MORE than 125,000 Victorians do not realise they are living with type two diabetes.
This has prompted the state and national diabetes support bodies to get back to basics in a bid for people to better understand and prevent the disease this National Diabetes Week.
About four per cent of Ballarat adults, aged 25-64, are living with one form of diabetes, according to the latest figures from the Australian Health Policy Collaboration. This is the same rate as neighbouring regional city Bendigo while in Ararat, about 3.6 per cent of adults have diabetes.
Diabetes is one of the top 10 direct causes of death for Ballarat males, as the Australian Institute of Health and Welfare's Mortality Over Regions and Time report showed this week. People living with diabetes are also at a higher risk of heart disease and stroke - both in the top three killers of Ballarat people.
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Diabetes Victoria chief executive officer Craig Bennett said diabetes could affect people from all backgrounds and it was important to break the stigma and misconceptions surrounding the disease to better promote awareness.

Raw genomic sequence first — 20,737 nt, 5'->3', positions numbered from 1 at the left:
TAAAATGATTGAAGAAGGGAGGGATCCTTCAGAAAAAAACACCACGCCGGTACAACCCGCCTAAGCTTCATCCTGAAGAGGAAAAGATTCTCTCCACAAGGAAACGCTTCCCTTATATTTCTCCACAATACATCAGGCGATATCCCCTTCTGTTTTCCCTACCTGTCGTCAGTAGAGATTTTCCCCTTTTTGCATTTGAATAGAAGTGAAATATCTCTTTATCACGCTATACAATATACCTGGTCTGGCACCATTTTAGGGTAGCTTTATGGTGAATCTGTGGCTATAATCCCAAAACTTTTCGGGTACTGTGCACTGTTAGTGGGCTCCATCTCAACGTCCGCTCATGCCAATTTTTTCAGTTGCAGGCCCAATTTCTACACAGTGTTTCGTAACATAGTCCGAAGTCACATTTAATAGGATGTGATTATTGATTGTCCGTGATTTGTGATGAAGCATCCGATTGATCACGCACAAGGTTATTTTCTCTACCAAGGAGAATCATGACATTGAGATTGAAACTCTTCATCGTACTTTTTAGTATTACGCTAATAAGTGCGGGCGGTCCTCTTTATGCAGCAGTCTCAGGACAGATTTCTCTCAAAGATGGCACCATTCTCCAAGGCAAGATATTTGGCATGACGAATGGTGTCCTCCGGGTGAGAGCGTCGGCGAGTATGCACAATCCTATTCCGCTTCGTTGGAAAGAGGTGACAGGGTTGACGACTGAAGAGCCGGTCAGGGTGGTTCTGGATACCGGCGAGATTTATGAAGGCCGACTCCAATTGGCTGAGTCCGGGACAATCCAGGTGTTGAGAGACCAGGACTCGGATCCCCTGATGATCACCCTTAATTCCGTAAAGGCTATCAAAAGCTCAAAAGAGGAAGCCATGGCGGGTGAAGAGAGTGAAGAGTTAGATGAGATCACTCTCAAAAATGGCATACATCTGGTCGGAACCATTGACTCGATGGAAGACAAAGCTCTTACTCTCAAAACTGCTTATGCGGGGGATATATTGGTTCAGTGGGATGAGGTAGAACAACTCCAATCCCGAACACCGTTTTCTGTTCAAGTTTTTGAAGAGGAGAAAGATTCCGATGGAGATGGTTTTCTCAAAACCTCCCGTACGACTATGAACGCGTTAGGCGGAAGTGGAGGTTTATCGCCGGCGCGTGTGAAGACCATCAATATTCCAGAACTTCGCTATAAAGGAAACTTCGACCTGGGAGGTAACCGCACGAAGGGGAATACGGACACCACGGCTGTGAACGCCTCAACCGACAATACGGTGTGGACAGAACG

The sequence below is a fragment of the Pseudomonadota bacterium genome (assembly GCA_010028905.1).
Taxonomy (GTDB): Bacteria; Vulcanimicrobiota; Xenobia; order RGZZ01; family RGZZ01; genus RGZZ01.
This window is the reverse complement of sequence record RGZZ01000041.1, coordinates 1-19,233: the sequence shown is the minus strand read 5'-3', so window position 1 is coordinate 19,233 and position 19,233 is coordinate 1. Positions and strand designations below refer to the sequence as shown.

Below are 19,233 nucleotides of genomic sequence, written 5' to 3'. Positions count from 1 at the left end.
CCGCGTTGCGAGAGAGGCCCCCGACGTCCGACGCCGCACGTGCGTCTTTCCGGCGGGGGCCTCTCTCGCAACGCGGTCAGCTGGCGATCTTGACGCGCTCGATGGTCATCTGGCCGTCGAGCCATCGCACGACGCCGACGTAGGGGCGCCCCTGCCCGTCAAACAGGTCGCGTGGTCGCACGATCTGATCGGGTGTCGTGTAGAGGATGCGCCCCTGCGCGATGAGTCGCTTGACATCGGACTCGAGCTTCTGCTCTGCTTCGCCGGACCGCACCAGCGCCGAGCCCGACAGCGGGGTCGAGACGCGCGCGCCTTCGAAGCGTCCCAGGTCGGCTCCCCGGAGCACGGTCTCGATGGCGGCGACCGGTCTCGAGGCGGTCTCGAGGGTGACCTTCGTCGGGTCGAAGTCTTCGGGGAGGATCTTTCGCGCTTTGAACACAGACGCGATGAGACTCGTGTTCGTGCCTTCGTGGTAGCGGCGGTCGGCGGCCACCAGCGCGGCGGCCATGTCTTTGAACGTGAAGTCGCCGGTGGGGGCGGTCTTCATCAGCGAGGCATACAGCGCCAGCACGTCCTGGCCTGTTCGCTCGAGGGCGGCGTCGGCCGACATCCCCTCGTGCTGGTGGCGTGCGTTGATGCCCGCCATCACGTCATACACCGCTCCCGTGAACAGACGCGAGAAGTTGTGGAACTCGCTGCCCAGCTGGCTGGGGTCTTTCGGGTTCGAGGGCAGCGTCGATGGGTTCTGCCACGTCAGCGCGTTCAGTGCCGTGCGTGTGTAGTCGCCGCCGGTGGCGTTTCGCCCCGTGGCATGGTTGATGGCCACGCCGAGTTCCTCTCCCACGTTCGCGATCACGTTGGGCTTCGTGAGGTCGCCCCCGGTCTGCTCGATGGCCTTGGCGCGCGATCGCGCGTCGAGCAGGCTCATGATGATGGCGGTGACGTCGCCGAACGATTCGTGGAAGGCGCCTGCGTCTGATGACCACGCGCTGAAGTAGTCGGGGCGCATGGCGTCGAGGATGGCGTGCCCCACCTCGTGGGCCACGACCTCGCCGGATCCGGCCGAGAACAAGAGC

More than 640 children and adults are hospitalised each year nationwide for missed signs of type one diabetes. This is an auto-immune condition with no clear reason for how it develops. There are no preventative measure. Key warning signs are: going to the toilet more, tiredness, thirst and thinness, or unexplained weight loss.
Diabetes Australia is urging people to make "me time" and get checked for type two diabetes with their general practitioner. Type two diabetes tends to be associated with modifiable lifestyle factors but can take up to seven years to diagnose. Type two is progressive and can be managed with physical exercise, diet and losing weight. Risk increases with age.
The third type of diabetes is gestational.
"Each type of diabetes has different underlying causes and may be best managed with different strategies," Mr Bennett said. "Once you develop diabetes, you will have to manage the condition every day for the rest of your life. There is a great need to raise awareness about this, in particular."
Ballarat Community Health and Ballarat Health Services both offer diabetes education services for all types of diabetes. Both are part of multidisciplinary teams.
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